453. Jay, Delaware County (OK47)

This courthouse was a bit more interesting. It reminded me a lot of the West. West Texas, I mean. It’s a little strange to see something like this in Eastern Oklahoma, but I guess this was the frontier, too, and for a lot longer. There’s something about the roughhewn stones that give it a certain character. It’s not elegant or even architecturally interesting by any means, but it feels more honest and forthright. Hardened men and women received decent, common sense governance from a building like this and the men (but not likely any women [sorry about that]) who worked from here. Of course, realizing that people then were little different from people then, this very assertion is now and probably was then quite laughable. For some reason, I don’t think I’ve ever really seriously examined the myth of solid governance that courthouses represent and perpetuate. They give a feeling that at some time in the past, things were better, more sure. In reality, they just demonstrate that, at some point, people knew how to build a building. This is an idea that deserves further consideration and reflection, but not while I’m standing out front with 35 degree wind cutting through me.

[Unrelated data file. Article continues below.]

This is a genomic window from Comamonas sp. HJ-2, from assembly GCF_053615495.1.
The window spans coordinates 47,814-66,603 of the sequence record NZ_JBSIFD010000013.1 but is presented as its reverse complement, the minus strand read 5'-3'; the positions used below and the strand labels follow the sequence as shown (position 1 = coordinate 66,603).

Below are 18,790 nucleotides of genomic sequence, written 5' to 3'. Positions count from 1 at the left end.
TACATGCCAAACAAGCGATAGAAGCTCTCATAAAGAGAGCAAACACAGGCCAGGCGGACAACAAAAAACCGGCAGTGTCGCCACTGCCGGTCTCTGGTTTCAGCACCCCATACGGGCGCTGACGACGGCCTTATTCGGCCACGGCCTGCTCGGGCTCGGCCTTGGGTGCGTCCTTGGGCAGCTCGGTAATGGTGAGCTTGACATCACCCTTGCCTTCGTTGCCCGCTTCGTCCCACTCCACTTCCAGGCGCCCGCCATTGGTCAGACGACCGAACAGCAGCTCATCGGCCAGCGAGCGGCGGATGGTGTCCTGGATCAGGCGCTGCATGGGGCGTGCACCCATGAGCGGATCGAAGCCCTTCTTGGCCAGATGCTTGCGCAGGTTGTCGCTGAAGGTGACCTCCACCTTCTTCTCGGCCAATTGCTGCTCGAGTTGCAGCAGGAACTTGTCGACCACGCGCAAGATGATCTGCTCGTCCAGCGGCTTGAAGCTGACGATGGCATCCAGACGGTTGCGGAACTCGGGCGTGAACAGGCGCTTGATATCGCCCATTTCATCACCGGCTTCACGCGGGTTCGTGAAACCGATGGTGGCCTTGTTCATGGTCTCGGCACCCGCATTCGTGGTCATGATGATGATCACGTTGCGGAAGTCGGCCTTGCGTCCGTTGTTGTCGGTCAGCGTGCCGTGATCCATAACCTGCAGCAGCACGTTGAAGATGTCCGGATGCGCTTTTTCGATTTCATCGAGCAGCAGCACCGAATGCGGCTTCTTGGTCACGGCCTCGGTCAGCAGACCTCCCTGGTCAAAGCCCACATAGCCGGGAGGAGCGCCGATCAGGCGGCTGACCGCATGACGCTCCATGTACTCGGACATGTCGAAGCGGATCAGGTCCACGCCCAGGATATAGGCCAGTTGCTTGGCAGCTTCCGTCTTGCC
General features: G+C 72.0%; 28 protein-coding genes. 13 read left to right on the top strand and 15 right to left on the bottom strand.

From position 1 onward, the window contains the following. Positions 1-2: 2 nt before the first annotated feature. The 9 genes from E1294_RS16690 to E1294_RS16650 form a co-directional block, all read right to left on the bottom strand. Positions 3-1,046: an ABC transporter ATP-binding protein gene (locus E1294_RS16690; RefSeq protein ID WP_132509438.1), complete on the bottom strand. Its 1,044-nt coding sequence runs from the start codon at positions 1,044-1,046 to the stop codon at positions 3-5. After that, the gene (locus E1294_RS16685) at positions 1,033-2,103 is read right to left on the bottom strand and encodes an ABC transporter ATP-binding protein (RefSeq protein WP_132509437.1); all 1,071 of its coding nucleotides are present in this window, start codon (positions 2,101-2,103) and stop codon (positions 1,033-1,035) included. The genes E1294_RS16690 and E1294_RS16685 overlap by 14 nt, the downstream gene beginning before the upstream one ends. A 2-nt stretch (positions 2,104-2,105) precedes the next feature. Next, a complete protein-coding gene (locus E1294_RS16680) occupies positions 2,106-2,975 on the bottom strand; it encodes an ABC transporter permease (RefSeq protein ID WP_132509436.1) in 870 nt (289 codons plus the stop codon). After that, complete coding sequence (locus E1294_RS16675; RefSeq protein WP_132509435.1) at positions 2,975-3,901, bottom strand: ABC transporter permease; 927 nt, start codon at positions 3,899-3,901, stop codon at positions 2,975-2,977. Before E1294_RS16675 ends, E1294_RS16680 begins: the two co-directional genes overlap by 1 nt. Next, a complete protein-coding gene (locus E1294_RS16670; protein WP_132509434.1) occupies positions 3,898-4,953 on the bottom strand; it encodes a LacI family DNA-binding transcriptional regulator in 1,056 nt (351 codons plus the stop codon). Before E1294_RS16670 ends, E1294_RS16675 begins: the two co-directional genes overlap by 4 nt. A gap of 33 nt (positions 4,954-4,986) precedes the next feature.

The cache was a pill bottle at a telephone pole. Since it’s part of a series devoted to Bigfoot, I was afraid I’d have to tromp around in the trees at night looking for something. Luckily it didn’t turn out that way, though I bet the guys back at the gas station across the street were looking at me, wondering “what the heck?” Didn’t matter, found cache. And, with my signing done, I was off again, curving to and fro on dark, twisty roads, and made it, warm and unscathed, to a stop in…

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